This is a guest post by Jeremy Collins
Hauser, Yang, Berwick, Tattersall, Ryan, Watamull, Chomsky and Lewontin have recently published an article entitled ‘The Mystery of Language Evolution‘ (see also Sean’s post), in which they argue that theories of language evolution today are ‘accompanied by a poverty of evidence’ and that ‘the most fundamental questions about the origins and evolution of our linguistic capacity remain as mysterious as ever’. Rather than criticise their article, I thought I would summarise what I think some of the empirical advances have been, in defence of the field. A few well-known lines of research seem to have fleshed out some details of how language evolved, even if they are still in their infancy.
1. Vocal learning in other species.
Culturally transmitted song has evolved multiple times in various bird species, dolphins and bats. Although Hauser et al. dismiss bird song as irrelevant in that it is ‘finite’ and lacks compositional meaning (p.6), these species shed light on why culturally transmitted vocalisation evolved in humans. These species typically live in groups of unrelated individuals, for instance, who co-operate in foraging. The complexity of their learnt song may have evolved in the context of recognising and being altruistic towards kin (Sharp et al. 2005) (or by extension any unrelated members who exploit this altruism by managing to acquire the song of the group). In a similar way, much of the complexity and cultural variability of human language may have developed in the context of in-group identification, such as our ability to detect subtle variations in accent (Fitch 2004). While sexual selection is an important reason for the evolution of vocal learning in some of these species, it is unlikely to be the main driving force in humans given the lack of sexual dimorphism in language use, in contrast with song birds (Fitch 2004), although its role in human pair bonding is similar to pair bonding in monogamous parrot species (Pepperberg 1999). Pepperberg (1999) showed that African Grey Parrots can learn to use spoken words and correctly answer questions involving abstract semantic categories, and with some understanding of syntax, showing how bird vocal learning is not necessarily as qualitatively different from human language acquisition as Hauser et al. suggest.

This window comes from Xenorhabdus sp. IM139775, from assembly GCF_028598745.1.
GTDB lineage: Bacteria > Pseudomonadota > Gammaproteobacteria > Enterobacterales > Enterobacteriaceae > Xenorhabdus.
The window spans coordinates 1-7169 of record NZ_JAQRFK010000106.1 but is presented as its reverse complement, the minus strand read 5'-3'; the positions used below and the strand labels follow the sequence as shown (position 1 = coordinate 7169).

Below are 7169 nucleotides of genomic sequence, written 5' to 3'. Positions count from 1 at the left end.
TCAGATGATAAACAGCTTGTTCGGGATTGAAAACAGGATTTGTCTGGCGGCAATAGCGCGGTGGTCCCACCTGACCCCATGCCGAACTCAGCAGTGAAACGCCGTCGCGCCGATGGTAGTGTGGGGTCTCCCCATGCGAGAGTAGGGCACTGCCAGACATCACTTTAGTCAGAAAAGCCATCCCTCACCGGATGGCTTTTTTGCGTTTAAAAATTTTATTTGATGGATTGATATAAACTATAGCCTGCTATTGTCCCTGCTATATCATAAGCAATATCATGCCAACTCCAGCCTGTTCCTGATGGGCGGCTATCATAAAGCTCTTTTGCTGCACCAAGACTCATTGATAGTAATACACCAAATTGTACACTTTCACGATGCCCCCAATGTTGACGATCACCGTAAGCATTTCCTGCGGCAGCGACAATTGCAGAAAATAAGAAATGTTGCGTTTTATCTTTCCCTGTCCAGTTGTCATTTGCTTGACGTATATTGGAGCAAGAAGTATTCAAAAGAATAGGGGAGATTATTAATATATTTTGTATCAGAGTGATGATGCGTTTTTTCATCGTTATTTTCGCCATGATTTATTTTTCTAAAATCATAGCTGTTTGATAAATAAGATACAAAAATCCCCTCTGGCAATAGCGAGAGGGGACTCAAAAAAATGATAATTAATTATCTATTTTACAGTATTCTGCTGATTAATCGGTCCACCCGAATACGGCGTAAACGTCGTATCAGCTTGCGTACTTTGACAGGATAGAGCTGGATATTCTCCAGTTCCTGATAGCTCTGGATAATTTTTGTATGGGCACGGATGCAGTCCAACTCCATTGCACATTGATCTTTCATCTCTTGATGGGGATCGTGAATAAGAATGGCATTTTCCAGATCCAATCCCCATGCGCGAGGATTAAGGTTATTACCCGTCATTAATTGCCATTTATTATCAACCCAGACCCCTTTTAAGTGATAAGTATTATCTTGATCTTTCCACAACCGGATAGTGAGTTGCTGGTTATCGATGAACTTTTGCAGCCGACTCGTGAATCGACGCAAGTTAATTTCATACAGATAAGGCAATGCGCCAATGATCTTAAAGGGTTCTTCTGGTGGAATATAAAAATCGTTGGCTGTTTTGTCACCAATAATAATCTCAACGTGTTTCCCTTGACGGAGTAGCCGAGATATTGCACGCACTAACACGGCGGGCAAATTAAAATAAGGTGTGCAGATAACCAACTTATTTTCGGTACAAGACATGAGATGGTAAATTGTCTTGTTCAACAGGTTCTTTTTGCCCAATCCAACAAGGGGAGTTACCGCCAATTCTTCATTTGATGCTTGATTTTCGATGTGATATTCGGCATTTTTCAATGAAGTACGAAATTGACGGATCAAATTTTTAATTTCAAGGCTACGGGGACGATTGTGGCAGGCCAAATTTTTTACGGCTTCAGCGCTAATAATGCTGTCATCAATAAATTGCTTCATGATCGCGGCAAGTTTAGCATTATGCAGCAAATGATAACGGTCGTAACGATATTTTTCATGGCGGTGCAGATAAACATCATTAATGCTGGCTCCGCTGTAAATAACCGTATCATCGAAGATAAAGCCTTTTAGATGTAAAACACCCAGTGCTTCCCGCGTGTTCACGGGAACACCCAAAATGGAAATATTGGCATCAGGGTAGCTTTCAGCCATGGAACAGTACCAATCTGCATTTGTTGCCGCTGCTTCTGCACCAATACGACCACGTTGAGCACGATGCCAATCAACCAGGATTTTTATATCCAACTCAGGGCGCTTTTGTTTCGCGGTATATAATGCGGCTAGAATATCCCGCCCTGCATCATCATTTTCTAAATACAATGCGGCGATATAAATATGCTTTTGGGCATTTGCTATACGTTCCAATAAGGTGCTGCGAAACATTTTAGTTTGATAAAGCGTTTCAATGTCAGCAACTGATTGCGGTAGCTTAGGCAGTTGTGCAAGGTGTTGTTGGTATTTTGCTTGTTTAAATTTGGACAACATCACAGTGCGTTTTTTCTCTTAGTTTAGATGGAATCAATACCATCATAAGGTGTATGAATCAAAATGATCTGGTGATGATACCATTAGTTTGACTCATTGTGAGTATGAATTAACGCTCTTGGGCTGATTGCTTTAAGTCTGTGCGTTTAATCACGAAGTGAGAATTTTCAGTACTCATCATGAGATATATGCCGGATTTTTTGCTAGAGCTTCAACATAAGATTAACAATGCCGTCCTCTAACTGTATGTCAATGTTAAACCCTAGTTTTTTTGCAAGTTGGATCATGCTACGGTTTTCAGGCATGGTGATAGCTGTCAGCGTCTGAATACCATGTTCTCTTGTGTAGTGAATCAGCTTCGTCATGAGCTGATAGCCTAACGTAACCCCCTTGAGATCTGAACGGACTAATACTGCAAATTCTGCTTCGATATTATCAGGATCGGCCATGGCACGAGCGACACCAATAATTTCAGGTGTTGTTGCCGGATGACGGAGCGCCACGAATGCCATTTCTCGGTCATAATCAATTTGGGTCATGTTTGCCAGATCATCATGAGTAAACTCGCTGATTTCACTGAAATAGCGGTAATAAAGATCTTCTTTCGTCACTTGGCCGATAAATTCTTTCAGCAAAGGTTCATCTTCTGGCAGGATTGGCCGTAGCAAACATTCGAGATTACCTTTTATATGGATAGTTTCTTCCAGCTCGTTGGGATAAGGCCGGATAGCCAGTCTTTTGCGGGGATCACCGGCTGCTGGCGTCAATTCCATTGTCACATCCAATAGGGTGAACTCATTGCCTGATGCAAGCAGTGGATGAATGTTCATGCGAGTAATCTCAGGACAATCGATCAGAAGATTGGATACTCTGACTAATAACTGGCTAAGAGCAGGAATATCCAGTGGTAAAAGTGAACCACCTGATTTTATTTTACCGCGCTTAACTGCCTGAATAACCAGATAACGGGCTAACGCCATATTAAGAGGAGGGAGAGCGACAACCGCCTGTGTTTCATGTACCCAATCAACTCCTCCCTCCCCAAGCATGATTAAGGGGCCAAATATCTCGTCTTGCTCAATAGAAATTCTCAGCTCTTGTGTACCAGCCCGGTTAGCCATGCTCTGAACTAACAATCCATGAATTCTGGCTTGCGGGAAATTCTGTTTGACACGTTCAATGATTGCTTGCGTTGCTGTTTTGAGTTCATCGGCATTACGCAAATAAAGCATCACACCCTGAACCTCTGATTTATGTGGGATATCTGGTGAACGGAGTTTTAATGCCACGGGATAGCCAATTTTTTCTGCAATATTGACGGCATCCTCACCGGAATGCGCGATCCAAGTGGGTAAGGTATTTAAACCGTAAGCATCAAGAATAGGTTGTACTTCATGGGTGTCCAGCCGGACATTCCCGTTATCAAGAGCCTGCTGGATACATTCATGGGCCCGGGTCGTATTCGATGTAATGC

2. The genetics of language.
The precise relationships between genes and language are unknown, as the authors say; but specific language disorders at least show that syntax and fluency of speech are heritable, which is an advance in its own right. Vocabulary size and vocabulary acquisition patterns (e.g. rate of learning words at different ages in infancy) have also been shown to be heritable (Stromswold 2001). Although these are not genes ‘for’ these specific linguistic traits,they are likely to have been selected for partly in the context of language use, given the vast difference in syntactic complexity and vocabulary size between human languages and languages that primates, such as Kanzi or Nim Chimpsky, can acquire.
3. The neurobiology of language and tool use.
The neural circuitry for language is likely to have been co-opted in part from the transmission and use of tools; they both involve complex motor actions and have been suggested to use similar areas of the brain such as Broca’s area, which is activated in experiments involving complex tool manufacture (Higuchi et al. 2009), and which is often lateralised differently in the brain in left-handed individuals (Knecht et al. 2000). The prevalence of gesture in spoken languages, the fact that we can acquire complex sign languages, and the range of innate gestures in gorillas and chimpanzees (contrasted with their absence of vocalization) suggest that gesture may have been a platform for the evolution of language, and manual dexterity for the evolution of recursive syntax in particular (Arbib 2012). If the authors want an evolutionary origin for ‘discrete infinity’, this is one candidate.